Yet again we're faced with an invidious choice: is the federal government especially stupid, or is it wilfully misleading an electorate that it regards as especially stupid?
Brendan O'Connor was hard at it over the weekend, doing one or the other, maybe both, in his thankless role of Immigration Minister. The portfolio is a hospital pass to begin with, but when also burdened with trying to justify the Prime Minister's xenophobic slash at 457 visas, it looks more like a ticket to the political morgue.
Here he was giving his best shot on ABC's Insiders: "I think the most significant evidence, is that the growth in visa applications, and the growth in 457s generally, over the last several years have far and away outstripped total employment growth. That's the macro evidence."
By the nature of 457 temporary worker visas, they are meant to fill gaps that open up in the rapidly expanding parts of the economy. Sometimes that's in places to which Australian residents who already have jobs don't want to move, but the skills shortages are not limited by geography.
Taking O'Connor's "several years" to mean seven, employment growth since January 2006 totals 1,519,300 - there are a few more than 11.5 million Australian residents in work. At the end of January, there were 105,330 primary 457 visa holders in Australia, up 22 per cent on the same time last year, but still less than 1 per cent of the workforce and less than 7 per cent of the jobs growth. What's more, the trend for new applications has been falling over the past three months.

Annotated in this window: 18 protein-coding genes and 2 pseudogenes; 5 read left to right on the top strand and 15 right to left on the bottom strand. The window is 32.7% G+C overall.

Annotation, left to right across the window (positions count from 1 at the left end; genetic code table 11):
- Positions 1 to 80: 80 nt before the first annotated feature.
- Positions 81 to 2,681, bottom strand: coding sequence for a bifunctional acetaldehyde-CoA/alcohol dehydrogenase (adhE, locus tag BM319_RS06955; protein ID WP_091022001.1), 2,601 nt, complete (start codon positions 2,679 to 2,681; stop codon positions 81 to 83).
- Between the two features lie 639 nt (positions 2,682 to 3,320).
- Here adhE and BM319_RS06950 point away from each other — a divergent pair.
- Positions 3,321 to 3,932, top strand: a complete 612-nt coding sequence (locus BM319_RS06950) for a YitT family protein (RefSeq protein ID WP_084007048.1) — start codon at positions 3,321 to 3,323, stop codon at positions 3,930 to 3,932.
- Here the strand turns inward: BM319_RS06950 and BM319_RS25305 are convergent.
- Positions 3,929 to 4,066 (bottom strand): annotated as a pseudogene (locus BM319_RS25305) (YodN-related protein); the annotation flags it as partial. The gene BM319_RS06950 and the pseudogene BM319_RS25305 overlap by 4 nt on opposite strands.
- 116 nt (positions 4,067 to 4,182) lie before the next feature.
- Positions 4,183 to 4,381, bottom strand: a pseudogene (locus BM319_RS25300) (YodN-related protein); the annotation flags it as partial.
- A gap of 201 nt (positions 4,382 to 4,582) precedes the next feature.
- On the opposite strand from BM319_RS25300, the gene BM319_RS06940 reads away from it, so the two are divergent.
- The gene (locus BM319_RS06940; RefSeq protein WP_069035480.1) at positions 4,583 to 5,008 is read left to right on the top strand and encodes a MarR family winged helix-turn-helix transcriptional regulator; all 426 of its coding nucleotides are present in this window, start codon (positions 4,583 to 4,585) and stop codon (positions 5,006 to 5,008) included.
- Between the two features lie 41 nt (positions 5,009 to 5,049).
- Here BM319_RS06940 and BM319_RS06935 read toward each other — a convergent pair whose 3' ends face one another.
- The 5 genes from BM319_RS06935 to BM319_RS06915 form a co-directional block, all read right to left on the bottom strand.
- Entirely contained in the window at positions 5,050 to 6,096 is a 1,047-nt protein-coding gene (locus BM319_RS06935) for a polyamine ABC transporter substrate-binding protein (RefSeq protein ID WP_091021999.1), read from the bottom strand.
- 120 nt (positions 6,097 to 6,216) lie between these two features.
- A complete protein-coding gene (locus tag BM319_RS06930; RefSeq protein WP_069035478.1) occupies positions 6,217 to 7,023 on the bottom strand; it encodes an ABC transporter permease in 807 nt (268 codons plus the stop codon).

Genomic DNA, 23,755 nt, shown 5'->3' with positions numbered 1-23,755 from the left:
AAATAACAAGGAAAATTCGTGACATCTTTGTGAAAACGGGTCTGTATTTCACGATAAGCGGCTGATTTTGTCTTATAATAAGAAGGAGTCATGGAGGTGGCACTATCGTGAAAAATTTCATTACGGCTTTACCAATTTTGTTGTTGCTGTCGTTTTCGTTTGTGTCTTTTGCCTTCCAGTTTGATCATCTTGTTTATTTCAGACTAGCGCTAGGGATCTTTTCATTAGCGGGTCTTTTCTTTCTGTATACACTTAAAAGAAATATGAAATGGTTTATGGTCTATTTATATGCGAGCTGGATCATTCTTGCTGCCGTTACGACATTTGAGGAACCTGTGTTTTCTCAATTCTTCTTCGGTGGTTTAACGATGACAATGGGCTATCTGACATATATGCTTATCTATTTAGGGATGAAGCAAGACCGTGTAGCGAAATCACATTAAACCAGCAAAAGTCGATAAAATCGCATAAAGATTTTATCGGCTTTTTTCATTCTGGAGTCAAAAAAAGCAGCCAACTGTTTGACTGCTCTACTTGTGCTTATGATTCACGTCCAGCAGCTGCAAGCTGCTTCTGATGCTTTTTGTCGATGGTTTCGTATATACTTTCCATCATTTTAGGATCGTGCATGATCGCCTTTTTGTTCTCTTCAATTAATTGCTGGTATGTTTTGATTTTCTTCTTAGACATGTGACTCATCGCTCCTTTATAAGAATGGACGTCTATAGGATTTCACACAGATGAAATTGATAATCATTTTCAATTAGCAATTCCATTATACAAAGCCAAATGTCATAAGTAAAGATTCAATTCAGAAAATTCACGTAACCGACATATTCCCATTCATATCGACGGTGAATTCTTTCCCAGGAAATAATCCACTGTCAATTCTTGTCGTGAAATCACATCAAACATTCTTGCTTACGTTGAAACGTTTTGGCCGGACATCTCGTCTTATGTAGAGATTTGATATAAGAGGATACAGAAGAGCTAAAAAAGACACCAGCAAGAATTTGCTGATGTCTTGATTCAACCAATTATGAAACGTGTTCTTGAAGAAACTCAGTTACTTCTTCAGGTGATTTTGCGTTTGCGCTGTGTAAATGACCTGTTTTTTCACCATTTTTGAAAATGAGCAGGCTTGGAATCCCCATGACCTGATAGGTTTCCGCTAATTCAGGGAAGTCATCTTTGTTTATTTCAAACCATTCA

As the word "temporary" suggests, 457 visas don't last. Sometimes 457s are renewed, sometimes the worker leaves the country, sometimes they become permanent residents, taking one of the positions available in our overall migration program.
And with a moment's thought, there should come the realisation that the work done by 457 visa holders has allowed a great many other people to have jobs - the good ol' multiplier effect. To use an example, the second-biggest nominated occupation for granted applications this financial year was cooks - 1690 of them. Without cooks you don't have waiters, mine sites, armies that can march very far or a whole pile of other jobs.
But the labour market is more complex than that. For a start, Australia is getting a bargain by picking up people with education and skills we didn't pay for.
And, to take in the bigger picture, without temporary workers providing a safety valve in several hot spots, we would have been more likely to have suffered inflationary pressures during the height of the resources construction boom that would mean higher interest rates and therefore lower economic growth with - you guessed it - fewer jobs.
Michael Pascoe is a BusinessDay contributing editor.